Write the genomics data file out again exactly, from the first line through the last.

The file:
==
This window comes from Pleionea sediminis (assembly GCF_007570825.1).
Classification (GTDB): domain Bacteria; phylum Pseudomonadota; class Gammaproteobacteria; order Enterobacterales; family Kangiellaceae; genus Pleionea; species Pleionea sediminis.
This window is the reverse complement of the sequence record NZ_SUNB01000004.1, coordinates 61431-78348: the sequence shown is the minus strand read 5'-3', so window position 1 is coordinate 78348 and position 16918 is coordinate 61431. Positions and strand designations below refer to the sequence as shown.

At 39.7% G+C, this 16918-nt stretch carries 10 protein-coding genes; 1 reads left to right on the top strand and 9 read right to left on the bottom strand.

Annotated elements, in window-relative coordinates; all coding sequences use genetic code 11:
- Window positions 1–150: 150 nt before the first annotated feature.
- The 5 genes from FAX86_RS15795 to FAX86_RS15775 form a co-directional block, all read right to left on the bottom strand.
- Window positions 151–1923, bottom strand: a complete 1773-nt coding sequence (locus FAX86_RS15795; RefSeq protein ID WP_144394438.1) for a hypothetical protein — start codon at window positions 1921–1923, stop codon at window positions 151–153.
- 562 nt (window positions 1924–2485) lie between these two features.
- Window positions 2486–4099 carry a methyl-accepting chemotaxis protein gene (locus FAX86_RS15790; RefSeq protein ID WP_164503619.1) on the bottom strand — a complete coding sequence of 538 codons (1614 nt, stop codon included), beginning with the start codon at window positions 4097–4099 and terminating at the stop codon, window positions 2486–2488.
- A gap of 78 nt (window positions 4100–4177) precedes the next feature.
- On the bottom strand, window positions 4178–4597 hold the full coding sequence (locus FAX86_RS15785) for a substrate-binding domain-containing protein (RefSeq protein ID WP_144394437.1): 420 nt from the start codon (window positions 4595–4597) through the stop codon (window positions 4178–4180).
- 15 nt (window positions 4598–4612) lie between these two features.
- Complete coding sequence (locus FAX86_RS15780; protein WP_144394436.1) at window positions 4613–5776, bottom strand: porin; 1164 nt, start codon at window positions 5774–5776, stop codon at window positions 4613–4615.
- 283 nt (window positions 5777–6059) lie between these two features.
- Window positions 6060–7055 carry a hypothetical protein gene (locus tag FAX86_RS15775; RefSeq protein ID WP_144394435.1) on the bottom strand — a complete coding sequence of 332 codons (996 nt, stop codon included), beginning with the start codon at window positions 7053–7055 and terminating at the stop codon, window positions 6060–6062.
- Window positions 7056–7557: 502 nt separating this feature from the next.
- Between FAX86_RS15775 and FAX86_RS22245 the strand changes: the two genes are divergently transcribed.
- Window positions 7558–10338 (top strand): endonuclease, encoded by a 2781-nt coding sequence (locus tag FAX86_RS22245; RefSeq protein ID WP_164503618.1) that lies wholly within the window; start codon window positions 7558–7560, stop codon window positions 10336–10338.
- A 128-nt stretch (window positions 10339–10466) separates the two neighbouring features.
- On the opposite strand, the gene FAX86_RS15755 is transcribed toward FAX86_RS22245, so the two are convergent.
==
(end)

This window comes from Pleionea sediminis (assembly GCF_007570825.1).
Classification (GTDB): domain Bacteria; phylum Pseudomonadota; class Gammaproteobacteria; order Enterobacterales; family Kangiellaceae; genus Pleionea; species Pleionea sediminis.
This window is the reverse complement of the sequence record NZ_SUNB01000004.1, coordinates 61431-78348: the sequence shown is the minus strand read 5'-3', so window position 1 is coordinate 78348 and position 16918 is coordinate 61431. Positions and strand designations below refer to the sequence as shown.

At 39.7% G+C, this 16918-nt stretch carries 10 protein-coding genes; 1 reads left to right on the top strand and 9 read right to left on the bottom strand.

Annotated elements, in window-relative coordinates; all coding sequences use genetic code 11:
- Window positions 1–150: 150 nt before the first annotated feature.
- The 5 genes from FAX86_RS15795 to FAX86_RS15775 form a co-directional block, all read right to left on the bottom strand.
- Window positions 151–1923, bottom strand: a complete 1773-nt coding sequence (locus FAX86_RS15795; RefSeq protein ID WP_144394438.1) for a hypothetical protein — start codon at window positions 1921–1923, stop codon at window positions 151–153.
- 562 nt (window positions 1924–2485) lie between these two features.
- Window positions 2486–4099 carry a methyl-accepting chemotaxis protein gene (locus FAX86_RS15790; RefSeq protein ID WP_164503619.1) on the bottom strand — a complete coding sequence of 538 codons (1614 nt, stop codon included), beginning with the start codon at window positions 4097–4099 and terminating at the stop codon, window positions 2486–2488.
- A gap of 78 nt (window positions 4100–4177) precedes the next feature.
- On the bottom strand, window positions 4178–4597 hold the full coding sequence (locus FAX86_RS15785) for a substrate-binding domain-containing protein (RefSeq protein ID WP_144394437.1): 420 nt from the start codon (window positions 4595–4597) through the stop codon (window positions 4178–4180).
- 15 nt (window positions 4598–4612) lie between these two features.
- Complete coding sequence (locus FAX86_RS15780; protein WP_144394436.1) at window positions 4613–5776, bottom strand: porin; 1164 nt, start codon at window positions 5774–5776, stop codon at window positions 4613–4615.
- 283 nt (window positions 5777–6059) lie between these two features.
- Window positions 6060–7055 carry a hypothetical protein gene (locus tag FAX86_RS15775; RefSeq protein ID WP_144394435.1) on the bottom strand — a complete coding sequence of 332 codons (996 nt, stop codon included), beginning with the start codon at window positions 7053–7055 and terminating at the stop codon, window positions 6060–6062.
- Window positions 7056–7557: 502 nt separating this feature from the next.
- Between FAX86_RS15775 and FAX86_RS22245 the strand changes: the two genes are divergently transcribed.
- Window positions 7558–10338 (top strand): endonuclease, encoded by a 2781-nt coding sequence (locus tag FAX86_RS22245; RefSeq protein ID WP_164503618.1) that lies wholly within the window; start codon window positions 7558–7560, stop codon window positions 10336–10338.
- A 128-nt stretch (window positions 10339–10466) separates the two neighbouring features.
- On the opposite strand, the gene FAX86_RS15755 is transcribed toward FAX86_RS22245, so the two are convergent.